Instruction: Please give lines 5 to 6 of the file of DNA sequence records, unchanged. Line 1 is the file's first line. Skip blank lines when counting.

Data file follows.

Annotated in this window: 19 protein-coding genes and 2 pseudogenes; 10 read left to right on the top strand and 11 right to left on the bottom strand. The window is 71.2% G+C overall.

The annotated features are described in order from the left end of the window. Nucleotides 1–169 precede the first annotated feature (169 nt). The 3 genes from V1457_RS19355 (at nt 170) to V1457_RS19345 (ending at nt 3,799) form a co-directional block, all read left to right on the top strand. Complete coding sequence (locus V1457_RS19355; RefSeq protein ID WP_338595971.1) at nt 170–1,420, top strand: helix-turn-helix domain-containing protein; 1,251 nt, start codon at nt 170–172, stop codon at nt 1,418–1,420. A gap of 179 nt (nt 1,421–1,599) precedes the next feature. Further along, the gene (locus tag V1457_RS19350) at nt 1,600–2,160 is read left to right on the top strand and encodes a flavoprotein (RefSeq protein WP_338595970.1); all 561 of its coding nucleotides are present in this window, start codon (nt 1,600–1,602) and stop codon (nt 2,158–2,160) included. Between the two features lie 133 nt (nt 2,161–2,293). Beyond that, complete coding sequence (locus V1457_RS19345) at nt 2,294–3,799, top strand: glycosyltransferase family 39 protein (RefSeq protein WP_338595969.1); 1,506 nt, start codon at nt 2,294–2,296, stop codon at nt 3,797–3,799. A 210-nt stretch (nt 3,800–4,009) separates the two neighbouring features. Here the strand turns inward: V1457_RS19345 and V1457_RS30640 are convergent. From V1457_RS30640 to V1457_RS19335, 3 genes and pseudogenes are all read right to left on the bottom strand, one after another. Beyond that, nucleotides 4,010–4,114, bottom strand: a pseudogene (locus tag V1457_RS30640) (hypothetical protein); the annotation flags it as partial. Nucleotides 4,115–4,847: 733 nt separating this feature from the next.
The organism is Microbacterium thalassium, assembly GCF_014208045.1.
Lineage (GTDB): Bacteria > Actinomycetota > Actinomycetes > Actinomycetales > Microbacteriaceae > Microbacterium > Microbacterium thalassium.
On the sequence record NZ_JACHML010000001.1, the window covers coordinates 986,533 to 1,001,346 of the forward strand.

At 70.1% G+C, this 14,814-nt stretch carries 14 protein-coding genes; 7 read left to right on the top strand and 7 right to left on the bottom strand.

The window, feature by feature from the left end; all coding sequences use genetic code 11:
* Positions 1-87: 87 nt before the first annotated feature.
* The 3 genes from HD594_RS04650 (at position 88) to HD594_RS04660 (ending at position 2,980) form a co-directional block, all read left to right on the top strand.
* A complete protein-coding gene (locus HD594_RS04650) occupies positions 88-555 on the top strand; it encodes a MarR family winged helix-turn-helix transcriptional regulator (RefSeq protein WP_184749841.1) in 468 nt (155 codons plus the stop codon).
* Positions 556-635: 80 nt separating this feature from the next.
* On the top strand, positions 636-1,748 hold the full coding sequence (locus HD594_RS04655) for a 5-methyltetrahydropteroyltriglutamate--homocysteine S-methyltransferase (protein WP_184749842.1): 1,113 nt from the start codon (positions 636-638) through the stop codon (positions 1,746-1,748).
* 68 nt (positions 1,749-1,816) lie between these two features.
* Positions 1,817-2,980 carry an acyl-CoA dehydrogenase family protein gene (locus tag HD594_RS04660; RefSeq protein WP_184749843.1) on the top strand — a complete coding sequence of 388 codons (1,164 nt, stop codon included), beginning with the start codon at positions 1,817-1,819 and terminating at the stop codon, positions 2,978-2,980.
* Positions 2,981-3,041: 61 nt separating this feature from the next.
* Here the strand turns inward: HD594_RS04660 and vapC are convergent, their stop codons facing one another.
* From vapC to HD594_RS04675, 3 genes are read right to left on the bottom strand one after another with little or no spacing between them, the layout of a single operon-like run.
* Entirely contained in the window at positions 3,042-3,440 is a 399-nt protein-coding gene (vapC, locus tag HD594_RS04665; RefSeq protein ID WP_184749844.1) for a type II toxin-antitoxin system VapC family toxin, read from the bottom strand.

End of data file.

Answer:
On the sequence record NZ_JACHML010000001.1, the window covers coordinates 986,533 to 1,001,346 of the forward strand.

At 70.1% G+C, this 14,814-nt stretch carries 14 protein-coding genes; 7 read left to right on the top strand and 7 right to left on the bottom strand.